- The Washington Times - Saturday, March 24, 2007

Code Pink is seeing red, as anti-war activists take a more aggressive and confrontational approach in spreading their message of peace.

Protesters in the past two weeks have held sit-ins from Capitol Hill to California, disrupted congressional hearings and argued publicly with lawmakers — even anti-war ones.

“We’ve stepped up our tactics because we feel betrayed,” said Medea Benjamin, spokeswoman for Code Pink, which wants an immediate withdrawal from Iraq.

Tuesday night, an anti-war activist donning a pink scarf sneaked into a D.C. fundraiser for Sen. Hillary Rodham Clinton and was forcibly removed after interrupting the New York Democrat’s speech, chanting “What about Iraq?”

Four Code Pink protesters were arrested outside House Speaker Nancy Pelosi’s office Thursday after ignoring requests by police to cease chanting and singing anti-war songs, which included John Lennon’s “Give Peace a Chance.”

Capitol Police spokeswoman Kimberly Schneider said anti-war demonstrations on Capitol Hill have increased significantly in recent weeks, resulting in several misdemeanor arrests.

In the San Francisco area Monday, police arrested 57 anti-war activists during demonstrations to mark the fourth anniversary of the U.S. war in Iraq. Some blocked noontime traffic by sprawling on the ground to mimic war casualties. None resisted arrest, police said.

While violence and vandalism haven’t been the norm, the Lansing, Mich., office of Rep. Mike Rogers, Republican, was splattered with red paint earlier this week. The vandals left a sign accusing the congressman of having “blood” on his hands for supporting the war.

Protesters also have resurrected other tactics made popular during the anti-Vietnam War and civil rights movements in the 1960s, including sit-ins, sing-alongs and other disruptive but nonviolent demonstrations.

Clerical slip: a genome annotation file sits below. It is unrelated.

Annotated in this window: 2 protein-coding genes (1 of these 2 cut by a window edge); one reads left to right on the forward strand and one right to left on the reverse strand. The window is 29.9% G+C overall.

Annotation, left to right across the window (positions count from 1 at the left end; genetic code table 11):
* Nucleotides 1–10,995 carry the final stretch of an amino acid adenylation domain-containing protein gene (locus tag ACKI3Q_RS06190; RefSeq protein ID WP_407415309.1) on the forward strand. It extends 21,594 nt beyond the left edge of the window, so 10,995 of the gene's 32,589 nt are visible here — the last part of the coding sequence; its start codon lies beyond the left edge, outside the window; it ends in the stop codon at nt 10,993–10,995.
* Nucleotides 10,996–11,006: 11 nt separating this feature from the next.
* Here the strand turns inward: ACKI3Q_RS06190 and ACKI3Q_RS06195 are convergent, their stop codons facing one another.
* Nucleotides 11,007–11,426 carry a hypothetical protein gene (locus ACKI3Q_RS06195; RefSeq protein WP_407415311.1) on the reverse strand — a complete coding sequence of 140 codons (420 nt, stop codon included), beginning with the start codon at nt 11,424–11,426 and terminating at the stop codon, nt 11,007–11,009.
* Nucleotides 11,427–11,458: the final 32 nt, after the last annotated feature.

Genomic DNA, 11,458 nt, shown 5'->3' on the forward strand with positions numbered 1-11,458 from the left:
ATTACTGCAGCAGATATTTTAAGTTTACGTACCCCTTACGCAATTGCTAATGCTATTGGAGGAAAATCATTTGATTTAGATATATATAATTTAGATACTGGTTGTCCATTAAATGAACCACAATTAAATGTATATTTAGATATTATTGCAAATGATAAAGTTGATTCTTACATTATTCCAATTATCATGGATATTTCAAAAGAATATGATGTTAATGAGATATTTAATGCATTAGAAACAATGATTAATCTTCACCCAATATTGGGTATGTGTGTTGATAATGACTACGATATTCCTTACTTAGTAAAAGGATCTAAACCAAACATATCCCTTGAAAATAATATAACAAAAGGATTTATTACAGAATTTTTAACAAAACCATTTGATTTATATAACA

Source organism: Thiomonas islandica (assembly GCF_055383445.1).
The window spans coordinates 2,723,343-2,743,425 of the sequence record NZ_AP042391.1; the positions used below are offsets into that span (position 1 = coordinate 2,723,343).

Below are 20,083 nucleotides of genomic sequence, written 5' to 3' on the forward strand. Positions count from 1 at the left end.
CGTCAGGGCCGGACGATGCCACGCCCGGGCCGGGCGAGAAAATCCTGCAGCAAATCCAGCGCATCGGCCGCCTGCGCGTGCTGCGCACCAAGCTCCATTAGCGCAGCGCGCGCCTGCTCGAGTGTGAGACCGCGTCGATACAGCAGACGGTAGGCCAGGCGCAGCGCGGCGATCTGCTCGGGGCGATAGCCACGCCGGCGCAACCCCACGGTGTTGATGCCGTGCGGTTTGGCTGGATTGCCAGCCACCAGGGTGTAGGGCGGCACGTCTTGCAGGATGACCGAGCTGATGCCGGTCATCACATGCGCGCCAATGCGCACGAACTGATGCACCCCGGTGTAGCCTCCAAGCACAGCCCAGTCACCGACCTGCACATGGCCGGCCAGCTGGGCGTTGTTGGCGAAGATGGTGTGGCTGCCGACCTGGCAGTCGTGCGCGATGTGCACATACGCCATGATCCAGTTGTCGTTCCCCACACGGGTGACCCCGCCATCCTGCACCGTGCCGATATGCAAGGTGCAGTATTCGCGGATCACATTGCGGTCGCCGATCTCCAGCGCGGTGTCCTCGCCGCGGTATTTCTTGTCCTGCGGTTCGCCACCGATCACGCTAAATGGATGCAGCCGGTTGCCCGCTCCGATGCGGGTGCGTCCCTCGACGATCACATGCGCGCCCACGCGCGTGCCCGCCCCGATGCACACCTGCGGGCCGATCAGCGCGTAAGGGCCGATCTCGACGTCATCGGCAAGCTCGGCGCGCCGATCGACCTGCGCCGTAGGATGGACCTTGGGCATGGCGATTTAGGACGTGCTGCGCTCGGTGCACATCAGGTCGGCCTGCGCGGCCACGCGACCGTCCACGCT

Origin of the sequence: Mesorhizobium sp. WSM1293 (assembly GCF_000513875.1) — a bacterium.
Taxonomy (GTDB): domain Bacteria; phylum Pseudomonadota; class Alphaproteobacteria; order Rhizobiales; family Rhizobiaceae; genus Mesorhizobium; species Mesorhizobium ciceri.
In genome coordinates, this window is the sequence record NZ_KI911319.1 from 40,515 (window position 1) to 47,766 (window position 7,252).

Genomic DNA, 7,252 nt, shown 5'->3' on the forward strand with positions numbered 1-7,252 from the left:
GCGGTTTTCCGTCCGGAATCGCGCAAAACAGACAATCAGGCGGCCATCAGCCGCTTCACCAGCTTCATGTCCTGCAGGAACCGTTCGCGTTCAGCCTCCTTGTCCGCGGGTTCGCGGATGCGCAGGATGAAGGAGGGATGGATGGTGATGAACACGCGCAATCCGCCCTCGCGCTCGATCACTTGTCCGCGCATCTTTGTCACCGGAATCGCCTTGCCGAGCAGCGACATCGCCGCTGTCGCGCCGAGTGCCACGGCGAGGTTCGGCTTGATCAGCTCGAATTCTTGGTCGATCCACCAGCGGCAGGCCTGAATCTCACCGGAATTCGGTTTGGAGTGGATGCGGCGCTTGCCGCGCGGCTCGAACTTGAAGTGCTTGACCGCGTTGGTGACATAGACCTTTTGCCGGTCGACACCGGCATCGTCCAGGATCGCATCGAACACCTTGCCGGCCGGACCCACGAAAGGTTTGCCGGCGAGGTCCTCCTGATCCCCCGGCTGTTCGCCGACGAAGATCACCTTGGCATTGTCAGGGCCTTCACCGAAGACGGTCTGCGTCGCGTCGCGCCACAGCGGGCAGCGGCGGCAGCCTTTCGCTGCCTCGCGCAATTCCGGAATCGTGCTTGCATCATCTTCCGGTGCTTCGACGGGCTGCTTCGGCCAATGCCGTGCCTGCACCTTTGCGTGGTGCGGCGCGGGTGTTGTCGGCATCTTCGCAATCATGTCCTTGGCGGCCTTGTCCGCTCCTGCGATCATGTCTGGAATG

A coalition of Maryland anti-war groups occupied a state office of Sen. Barbara A. Mikulski, Democrat, for four weeks, reading the names of those who have died in the war. The senator agreed to meet with them this week.

While it’s uncertain how many anti-war and peace groups are active across the country, Code Pink is considered the largest and best organized one.

The group, which was founded in late 2002 by a handful of women, now has a national membership of more than 150,000, including men.

Code Pink has increased its profile on Capitol Hill in recent weeks in an attempt to influence Congress to vote against the $124 billion Iraq war emergency-supplemental bill, which passed the House yesterday.

Two Code Pink members seated in the visitors gallery of the House chambers were arrested yesterday after shouting, “Don’t buy this war, it’s wrong” and “You buy it, you own it,” as lawmakers began voting.

Even well-known leftists haven’t been immune from Code Pink’s disruptive practices, as several pink-clad protesters briefly distrupted former Vice President Al Gore’s testimony on global warming Wednesday at the Rayburn House Office Building. Although not protesting Mr. Gore, the group used the former presidential candidate’s high-profile trip to Capitol Hill to shout anti-war slogans.

“We are speaking on behalf of millions of people in this country,” said Code Pink co-founder Gael Murphy. “We may look funny [dressed in pink], but that’s really to get more attention.”

Code Pink, which has stagged a vigil outside Mrs. Pelosi’s California home for more than a week, say they are upset with the speaker’s support of the supplemental bill.

“This is simply inside politics from inside the Democratic Party,” Miss Benjamin said. The speaker “has bumped a lot of our friends in Congress into being fence-sitters on this issue or even caused them to betray their principles.”

Yet the group says it uses disruptive demonstrations only as a last resort, preferring dialogue over demonstrations.

“We don’t just use demonstrations and sit-ins and arrest scenarios to try to make our point — we lobby as well,” said Miss Murphy, who was arrested at a House committee hearing earlier this month.

Miss Murphy said her group meets regularly with members of Congress and their staffs to plead their anti-war case.

Although the House passed the emergency-supplementary bill yesterday, Code Pink said it won’t give up its fight as the Senate begins its deliberations on a similar message and will continue its protests until the war is over.

“It’s getting serious now,” Miss Murphy said. “We’ll definitely be busy.”

Christina Bellantoni contributed to this report.

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